I decided to give Veho a try, delivering packages here in the Denver metro area.
Veho is different than the on demand restaurant delivery that I'm used to. Instead, contractors sign up for routes. They pick up packages from Veho's warehouse and deliver from there.
I wanted to get a feel for how it works and how it compares. Can you make decent money delivering packages instead of restaurant meals? How is it better? Where is it not so great?
After trying out a few delivery routes, I wanted to share my thoughts on delivering with Veho.
Who is Veho and how do they work?
Veho is a company that is using a gig economy flexible labor model, but for package delivery instead of restaurant meals.
Having started in Boulder Colorado, Veho has grown to serve about 14 markets now with package delivery.
One of the big differences compared to most gig platforms is that they don't market to the end user. Instead, they work directly with companies as a last mile solution for delivery of their products.
In the deliveries that I've done for Veho, it has been exclusively delivering meal packages such as from Hello Fresh.
Veho will group their deliveries into routes. Independent contractors can choose from a list of available routes, and then see how much those routes pay and the estimated amount of time it will take.
Drivers pick up the orders at an appointed time at Veho's warehouse. They tend to bundle about 25 parcels together. The packages are large enough that you need a fair sized vehicle (typically an SUV or small van will do the job).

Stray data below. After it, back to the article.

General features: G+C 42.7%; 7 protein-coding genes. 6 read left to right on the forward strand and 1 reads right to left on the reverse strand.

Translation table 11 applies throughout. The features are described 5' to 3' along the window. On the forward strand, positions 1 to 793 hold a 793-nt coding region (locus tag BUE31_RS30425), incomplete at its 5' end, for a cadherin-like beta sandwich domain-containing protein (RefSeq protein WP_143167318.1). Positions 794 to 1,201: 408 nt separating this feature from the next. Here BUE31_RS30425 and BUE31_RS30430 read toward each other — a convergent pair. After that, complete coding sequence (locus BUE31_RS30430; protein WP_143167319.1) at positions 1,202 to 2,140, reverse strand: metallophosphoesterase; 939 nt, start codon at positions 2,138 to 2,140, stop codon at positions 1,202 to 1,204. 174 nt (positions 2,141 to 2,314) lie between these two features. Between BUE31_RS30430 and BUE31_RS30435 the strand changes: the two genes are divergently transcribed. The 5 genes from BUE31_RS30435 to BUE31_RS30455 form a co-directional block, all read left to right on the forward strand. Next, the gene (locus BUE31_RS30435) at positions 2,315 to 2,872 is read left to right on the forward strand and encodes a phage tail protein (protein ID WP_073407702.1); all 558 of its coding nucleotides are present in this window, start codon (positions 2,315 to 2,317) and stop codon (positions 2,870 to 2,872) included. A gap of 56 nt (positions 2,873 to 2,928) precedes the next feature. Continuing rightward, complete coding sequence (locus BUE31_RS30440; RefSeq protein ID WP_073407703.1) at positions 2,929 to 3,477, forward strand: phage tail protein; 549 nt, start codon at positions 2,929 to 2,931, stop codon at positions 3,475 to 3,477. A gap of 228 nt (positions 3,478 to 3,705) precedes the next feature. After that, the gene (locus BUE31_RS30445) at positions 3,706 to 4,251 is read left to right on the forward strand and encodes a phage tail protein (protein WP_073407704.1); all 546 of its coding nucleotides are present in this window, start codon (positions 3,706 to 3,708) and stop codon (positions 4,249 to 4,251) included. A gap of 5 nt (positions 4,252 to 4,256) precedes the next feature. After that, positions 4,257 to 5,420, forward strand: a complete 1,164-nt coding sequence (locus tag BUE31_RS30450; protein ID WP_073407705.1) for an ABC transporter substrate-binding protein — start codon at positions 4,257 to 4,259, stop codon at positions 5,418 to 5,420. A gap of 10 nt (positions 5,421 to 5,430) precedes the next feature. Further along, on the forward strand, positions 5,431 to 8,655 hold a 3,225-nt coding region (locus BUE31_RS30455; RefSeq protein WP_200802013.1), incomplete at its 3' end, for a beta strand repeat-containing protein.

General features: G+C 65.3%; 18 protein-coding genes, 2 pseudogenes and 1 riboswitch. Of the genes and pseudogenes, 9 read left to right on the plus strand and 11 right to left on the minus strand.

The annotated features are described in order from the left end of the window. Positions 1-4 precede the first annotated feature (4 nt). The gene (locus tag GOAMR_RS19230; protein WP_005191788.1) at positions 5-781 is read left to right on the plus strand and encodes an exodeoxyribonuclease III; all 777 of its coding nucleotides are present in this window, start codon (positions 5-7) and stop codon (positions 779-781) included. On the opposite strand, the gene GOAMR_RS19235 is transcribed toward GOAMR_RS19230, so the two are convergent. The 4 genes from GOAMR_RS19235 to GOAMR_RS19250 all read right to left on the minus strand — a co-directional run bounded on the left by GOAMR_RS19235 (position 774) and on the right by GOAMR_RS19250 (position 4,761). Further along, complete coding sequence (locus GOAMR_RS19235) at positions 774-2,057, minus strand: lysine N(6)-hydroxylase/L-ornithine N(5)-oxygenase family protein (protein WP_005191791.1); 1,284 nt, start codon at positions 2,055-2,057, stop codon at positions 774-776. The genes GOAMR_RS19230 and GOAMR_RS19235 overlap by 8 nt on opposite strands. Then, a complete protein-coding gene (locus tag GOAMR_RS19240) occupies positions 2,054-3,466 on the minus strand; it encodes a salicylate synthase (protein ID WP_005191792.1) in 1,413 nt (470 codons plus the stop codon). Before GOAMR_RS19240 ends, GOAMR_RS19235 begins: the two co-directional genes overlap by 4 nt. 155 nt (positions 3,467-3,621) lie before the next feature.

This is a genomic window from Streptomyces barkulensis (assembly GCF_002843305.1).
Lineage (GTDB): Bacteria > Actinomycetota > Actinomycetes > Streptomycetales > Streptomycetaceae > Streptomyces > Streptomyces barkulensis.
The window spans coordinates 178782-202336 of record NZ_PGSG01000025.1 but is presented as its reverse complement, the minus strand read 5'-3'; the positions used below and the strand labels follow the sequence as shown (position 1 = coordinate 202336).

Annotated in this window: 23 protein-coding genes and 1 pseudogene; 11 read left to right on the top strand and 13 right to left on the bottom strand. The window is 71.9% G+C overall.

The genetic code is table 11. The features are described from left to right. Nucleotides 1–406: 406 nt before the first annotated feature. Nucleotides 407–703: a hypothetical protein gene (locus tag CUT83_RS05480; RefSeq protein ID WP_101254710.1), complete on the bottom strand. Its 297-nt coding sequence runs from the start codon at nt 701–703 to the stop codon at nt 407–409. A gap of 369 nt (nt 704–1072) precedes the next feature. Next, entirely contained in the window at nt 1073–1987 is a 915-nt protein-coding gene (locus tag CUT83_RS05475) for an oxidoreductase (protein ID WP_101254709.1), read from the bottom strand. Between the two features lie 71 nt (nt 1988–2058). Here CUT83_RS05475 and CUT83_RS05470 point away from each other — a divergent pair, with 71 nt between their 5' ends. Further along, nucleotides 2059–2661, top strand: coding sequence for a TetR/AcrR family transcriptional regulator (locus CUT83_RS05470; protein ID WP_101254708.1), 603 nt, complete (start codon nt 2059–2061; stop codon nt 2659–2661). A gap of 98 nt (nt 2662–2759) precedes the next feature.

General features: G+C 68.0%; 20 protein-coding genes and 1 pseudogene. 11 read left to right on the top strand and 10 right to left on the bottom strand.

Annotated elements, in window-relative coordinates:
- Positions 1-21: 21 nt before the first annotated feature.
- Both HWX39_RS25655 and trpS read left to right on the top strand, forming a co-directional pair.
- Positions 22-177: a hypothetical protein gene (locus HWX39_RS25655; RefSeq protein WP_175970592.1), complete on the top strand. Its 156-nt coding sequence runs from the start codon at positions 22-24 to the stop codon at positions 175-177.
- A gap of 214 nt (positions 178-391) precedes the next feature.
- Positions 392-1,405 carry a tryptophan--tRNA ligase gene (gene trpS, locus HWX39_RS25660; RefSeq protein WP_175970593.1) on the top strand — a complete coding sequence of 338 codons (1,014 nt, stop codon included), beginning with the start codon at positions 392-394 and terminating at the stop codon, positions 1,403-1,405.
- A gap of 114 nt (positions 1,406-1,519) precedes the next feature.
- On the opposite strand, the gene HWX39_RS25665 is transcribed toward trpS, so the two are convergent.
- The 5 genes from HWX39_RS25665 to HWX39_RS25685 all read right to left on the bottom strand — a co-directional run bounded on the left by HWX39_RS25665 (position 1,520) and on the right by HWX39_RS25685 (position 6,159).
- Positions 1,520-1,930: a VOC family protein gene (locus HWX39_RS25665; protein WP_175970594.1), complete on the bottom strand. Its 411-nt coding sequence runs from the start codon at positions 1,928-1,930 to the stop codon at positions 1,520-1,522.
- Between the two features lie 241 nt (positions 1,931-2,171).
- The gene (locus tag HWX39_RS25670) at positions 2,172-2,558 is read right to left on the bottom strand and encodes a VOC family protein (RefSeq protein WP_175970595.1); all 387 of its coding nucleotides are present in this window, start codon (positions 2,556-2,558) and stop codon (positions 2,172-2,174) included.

Generally drivers have about a three to four hour window in which to complete deliveries. The pay is a fixed amount of money.
Pay is on a route by route basis. Each route pays a set amount of money. Sometimes an incentive might be provided. In my experience, tipping is not a part of the delivery experience with Veho.
Who can drive for Veho and how do you start?
You can contract with Veho if you are at least 25 years old, with a valid drivers license and car insurance, and you drive a larger sedan or bigger vehicle. Of course, you need to be in one of their markets.
As of this writing in June, 2021, the markets listed include:
- Central Maryland
- Colorado Springs
- Dallas / Fort Worth
- Las Vegas
- Northern Virginia
I don't know if this is a hint as to new markets that will open up, but in their Careers page they are advertising a general manager position in California and also list openings in New York and San Francisco. Is that a sign of where they will expand next?
The signup was pretty straight forward. Just like any of the other gig positions, you submit your information, agree to a background check, and provide documentation showing you are legal to driver, are insured, and you own a vehicle.
Once that was done, they had me walk through what they called a virtual route. Essentially it's a delivery route set up with dummy information so you can walk through the process. I found it was actually pretty helpful and I felt pretty well prepared to start doing deliveries.
In my market, at 6 PM the routes for the next day become available.
You can open the Veho app and go to available routes. There you have a list of routes that are available, along with how much the route pays, how many deliveries are involved, pickup time, and estimated delivery time.
I was a little disappointed with the route selection process. There really isn't much information as to where you are going. Sometimes they'll be good at listing the neighborhood, other times I've seen listings that simply said “Denver.” There is no map when selecting a route.
You can select a route and then view a tiny map that shows pin locations for the deliveries. There's limited ability to zoom in on the map to get a general idea of where you're going.